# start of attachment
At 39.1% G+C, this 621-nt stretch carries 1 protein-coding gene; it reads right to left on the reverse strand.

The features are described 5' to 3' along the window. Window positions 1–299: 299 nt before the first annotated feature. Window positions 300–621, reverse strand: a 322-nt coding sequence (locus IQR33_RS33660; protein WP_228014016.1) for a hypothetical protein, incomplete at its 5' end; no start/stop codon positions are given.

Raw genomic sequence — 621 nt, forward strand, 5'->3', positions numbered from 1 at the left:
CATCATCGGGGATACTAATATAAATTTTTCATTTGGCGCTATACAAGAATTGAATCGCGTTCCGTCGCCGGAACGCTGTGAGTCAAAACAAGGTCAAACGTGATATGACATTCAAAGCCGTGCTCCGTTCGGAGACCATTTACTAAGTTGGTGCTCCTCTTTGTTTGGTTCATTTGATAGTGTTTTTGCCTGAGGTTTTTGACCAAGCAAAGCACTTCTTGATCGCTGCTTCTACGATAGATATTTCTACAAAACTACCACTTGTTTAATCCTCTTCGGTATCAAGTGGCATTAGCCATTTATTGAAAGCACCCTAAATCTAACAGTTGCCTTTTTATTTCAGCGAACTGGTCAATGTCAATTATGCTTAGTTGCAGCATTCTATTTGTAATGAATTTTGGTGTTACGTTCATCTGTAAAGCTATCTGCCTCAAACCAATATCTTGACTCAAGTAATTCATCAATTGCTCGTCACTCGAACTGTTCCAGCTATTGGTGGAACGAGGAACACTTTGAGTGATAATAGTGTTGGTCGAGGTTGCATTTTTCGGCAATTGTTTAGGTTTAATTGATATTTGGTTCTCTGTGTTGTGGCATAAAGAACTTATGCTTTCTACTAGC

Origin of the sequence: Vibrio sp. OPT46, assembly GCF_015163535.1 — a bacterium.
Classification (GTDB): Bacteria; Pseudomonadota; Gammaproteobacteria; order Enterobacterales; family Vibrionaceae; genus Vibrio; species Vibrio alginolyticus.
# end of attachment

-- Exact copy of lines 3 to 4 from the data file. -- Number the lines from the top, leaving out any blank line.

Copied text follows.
Raw genomic sequence — 621 nt, forward strand, 5'->3', positions numbered from 1 at the left:
CATCATCGGGGATACTAATATAAATTTTTCATTTGGCGCTATACAAGAATTGAATCGCGTTCCGTCGCCGGAACGCTGTGAGTCAAAACAAGGTCAAACGTGATATGACATTCAAAGCCGTGCTCCGTTCGGAGACCATTTACTAAGTTGGTGCTCCTCTTTGTTTGGTTCATTTGATAGTGTTTTTGCCTGAGGTTTTTGACCAAGCAAAGCACTTCTTGATCGCTGCTTCTACGATAGATATTTCTACAAAACTACCACTTGTTTAATCCTCTTCGGTATCAAGTGGCATTAGCCATTTATTGAAAGCACCCTAAATCTAACAGTTGCCTTTTTATTTCAGCGAACTGGTCAATGTCAATTATGCTTAGTTGCAGCATTCTATTTGTAATGAATTTTGGTGTTACGTTCATCTGTAAAGCTATCTGCCTCAAACCAATATCTTGACTCAAGTAATTCATCAATTGCTCGTCACTCGAACTGTTCCAGCTATTGGTGGAACGAGGAACACTTTGAGTGATAATAGTGTTGGTCGAGGTTGCATTTTTCGGCAATTGTTTAGGTTTAATTGATATTTGGTTCTCTGTGTTGTGGCATAAAGAACTTATGCTTTCTACTAGC